Fox agreed with Maytham, saying: “They’re incredible people who have committed their entire working careers to one animal. And they’ll probably spend the rest of their lives committed to that animal. The book becomes a little bit about them and each one of them seemed to have adopted some of the characteristics of the animals!”
The author explained that in this narrative he refers to the books of his childhood, Bugs Bunny and Winnie the Pooh, because he kept seeing the people he met in terms of the animals they worked with. “Quinton Martins seemed to grow whiskers and spots. When he was hunting leopards he was down on all fours. When he was setting up leopard traps he adopted the posture and style of walking and the characteristics of a cat. He walked into a leopard when I was with him at times.” Fox described the scientists as “nutty”. “They were so in tune with their animals,” he said, “and they were wonderful to write about”.
He spoke about the doubts he harboured at the outset of his project about never seeing some of the animals, despite his best endeavours. He had tried so often to find pangolins, he had almost given up on the likelihood of an actual sighting.
“Humans are the main threat to these animals that are trying to survive outside of the national parks, on farm lands, in river beds. The only chance they have of survival is to be able to elude humans. I felt that their shyness, their nocturnal habits, their elusiveness is one of their endearing characteristics and part of their saving grace. If I didn’t find any of them, that was okay too. There was a sense of their being ecological ‘money in the bank’ by virtue of them being out there and not being seen,” Fox said.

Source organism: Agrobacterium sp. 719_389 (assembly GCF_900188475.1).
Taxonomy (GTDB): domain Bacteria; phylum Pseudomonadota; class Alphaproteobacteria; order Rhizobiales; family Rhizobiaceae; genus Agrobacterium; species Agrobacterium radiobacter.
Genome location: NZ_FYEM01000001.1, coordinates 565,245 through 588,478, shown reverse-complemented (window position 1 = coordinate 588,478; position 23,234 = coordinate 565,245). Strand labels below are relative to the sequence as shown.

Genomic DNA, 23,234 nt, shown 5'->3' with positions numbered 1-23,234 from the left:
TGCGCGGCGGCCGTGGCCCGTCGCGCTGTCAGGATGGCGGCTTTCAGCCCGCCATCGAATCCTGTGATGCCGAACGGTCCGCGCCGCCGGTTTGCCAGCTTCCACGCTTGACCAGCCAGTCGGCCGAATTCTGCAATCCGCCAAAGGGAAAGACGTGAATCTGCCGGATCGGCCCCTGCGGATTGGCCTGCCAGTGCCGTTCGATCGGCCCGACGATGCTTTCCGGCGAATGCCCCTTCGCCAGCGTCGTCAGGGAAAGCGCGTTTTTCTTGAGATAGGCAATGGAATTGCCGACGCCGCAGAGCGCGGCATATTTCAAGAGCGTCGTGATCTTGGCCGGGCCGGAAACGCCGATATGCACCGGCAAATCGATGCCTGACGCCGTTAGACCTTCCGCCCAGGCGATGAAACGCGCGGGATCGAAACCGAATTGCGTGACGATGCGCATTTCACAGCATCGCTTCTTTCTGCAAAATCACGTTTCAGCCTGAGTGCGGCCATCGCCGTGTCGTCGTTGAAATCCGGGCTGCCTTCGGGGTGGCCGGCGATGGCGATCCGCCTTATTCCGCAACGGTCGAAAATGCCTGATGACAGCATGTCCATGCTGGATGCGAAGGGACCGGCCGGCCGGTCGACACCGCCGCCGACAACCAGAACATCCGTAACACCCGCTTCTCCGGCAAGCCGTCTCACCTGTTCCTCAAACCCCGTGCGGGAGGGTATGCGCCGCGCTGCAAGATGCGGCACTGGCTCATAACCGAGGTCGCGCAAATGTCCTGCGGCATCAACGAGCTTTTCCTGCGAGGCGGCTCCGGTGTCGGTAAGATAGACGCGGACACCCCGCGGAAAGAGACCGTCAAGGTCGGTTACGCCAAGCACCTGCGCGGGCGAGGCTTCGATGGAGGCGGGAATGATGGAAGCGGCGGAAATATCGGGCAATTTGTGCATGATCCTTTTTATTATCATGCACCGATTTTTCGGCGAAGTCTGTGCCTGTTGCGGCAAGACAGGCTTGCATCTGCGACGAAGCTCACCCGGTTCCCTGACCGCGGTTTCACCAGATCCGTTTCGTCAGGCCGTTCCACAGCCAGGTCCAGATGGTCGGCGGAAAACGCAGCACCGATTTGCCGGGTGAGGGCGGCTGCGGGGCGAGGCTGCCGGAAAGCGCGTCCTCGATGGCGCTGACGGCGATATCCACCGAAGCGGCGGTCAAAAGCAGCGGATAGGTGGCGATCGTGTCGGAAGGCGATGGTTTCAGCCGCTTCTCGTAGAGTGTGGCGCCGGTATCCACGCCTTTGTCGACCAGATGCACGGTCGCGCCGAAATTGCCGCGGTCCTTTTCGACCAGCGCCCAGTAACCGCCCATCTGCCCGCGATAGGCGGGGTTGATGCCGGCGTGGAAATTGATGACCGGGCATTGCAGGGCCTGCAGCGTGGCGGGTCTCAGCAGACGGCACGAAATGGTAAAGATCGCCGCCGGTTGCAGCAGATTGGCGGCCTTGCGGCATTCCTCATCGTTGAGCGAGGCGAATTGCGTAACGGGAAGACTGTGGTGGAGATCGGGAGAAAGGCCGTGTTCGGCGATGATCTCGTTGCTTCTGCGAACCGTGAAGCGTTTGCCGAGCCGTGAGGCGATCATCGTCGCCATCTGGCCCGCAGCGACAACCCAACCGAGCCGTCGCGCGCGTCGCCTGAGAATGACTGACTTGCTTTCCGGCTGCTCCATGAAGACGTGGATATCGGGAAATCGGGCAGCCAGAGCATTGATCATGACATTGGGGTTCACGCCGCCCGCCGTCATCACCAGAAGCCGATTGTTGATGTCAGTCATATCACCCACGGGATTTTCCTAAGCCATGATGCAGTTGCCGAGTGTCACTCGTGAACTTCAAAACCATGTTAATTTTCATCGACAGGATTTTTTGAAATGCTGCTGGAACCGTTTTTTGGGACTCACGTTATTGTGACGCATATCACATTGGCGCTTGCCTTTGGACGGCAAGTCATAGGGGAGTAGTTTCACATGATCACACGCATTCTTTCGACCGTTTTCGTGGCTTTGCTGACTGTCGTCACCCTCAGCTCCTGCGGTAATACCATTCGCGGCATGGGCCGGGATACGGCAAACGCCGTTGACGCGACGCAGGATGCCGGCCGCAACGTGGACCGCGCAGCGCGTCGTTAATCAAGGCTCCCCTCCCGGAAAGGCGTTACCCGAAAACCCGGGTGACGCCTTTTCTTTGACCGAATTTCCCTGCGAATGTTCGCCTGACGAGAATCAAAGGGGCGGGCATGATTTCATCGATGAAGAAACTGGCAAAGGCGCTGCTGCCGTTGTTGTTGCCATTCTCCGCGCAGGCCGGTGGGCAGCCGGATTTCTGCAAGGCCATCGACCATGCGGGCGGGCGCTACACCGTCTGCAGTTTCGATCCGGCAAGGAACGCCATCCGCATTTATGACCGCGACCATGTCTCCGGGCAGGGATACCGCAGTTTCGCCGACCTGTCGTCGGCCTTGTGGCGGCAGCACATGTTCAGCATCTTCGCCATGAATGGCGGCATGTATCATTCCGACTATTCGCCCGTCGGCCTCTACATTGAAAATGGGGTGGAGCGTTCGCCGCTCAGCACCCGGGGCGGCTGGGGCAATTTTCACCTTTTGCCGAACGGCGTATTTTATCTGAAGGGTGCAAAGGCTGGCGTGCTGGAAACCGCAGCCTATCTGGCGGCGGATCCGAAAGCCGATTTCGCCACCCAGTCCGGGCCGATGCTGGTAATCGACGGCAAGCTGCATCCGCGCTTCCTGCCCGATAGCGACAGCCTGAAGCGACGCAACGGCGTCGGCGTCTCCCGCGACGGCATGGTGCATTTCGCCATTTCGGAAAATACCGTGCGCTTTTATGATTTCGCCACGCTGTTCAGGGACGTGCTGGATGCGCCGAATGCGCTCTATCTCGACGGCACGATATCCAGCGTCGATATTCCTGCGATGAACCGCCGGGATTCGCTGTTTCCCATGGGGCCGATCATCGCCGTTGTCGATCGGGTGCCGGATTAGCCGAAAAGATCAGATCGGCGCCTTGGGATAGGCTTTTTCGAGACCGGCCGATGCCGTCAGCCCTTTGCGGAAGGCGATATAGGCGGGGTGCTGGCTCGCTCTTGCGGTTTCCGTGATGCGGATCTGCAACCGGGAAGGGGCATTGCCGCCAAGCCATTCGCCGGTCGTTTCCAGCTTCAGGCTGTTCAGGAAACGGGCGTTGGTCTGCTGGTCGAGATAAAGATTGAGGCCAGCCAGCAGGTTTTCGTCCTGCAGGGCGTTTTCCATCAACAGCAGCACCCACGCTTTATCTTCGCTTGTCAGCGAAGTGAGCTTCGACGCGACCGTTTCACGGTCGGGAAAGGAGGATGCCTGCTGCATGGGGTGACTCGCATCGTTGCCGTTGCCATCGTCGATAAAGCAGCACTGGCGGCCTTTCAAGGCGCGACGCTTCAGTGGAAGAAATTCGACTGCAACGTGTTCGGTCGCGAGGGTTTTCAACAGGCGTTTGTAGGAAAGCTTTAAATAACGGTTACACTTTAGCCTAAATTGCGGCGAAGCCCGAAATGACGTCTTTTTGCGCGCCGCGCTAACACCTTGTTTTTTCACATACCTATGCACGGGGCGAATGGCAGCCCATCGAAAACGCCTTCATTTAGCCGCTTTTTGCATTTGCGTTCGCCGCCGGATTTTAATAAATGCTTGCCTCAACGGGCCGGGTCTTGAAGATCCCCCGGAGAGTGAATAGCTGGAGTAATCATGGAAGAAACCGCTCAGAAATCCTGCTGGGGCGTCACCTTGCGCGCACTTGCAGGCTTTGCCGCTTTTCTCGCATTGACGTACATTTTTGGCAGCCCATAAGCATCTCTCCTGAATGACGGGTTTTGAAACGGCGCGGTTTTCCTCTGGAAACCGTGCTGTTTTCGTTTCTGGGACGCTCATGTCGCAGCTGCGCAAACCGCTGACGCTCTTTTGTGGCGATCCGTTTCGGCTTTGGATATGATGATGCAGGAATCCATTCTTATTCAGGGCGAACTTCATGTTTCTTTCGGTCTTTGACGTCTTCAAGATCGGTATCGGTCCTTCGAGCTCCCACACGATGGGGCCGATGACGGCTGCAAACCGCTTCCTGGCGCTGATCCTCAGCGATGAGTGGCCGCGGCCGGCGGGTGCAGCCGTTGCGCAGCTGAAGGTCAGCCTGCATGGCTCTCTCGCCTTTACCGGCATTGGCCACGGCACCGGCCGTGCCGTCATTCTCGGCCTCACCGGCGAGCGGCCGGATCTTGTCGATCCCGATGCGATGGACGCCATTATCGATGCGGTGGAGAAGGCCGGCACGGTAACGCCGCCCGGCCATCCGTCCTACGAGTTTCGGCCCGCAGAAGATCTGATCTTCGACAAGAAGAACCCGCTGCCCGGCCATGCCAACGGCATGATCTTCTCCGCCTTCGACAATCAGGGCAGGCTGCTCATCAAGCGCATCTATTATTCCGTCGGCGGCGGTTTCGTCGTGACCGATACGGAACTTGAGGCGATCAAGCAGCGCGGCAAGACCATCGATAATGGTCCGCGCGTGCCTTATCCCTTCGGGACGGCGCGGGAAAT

Maytham noted that in some cases tracking devices are used to find the animals. However this does not guarantee a sighting. “Despite spending all this time with a scientist who knows more about the mountain leopard than the mountain leopard knows about itself and is also in that strange empathetic, intuitive spiritual way is connected to the Cape Leopard, despite his help you only half – at a great distance – saw the leopard.”
“It was the last day … we had had a concerted hunt in the Uilsgat Valley of the Cedarberg and we’d picked up a good sound on the telemetery device. We got within 100m of the female called Spot and Quinton is pretty sure he saw her. She was on the rock and he told me to look. As I looked, she slipped behind the rock. Maybe I saw the tip of her tail … I think that was half a sighting,” Fox said.
The discussion about the animals and those who care to track and record their well-being was hearty entertainment indeed, and the book promises more of the same. The fragility of five rare species’ existence, and what this means about the state of South Africa eco-systems, is a major concern that is dealt with elegantly in the book.
- Not loading? View on Twitter
- Not loading? View on Facebook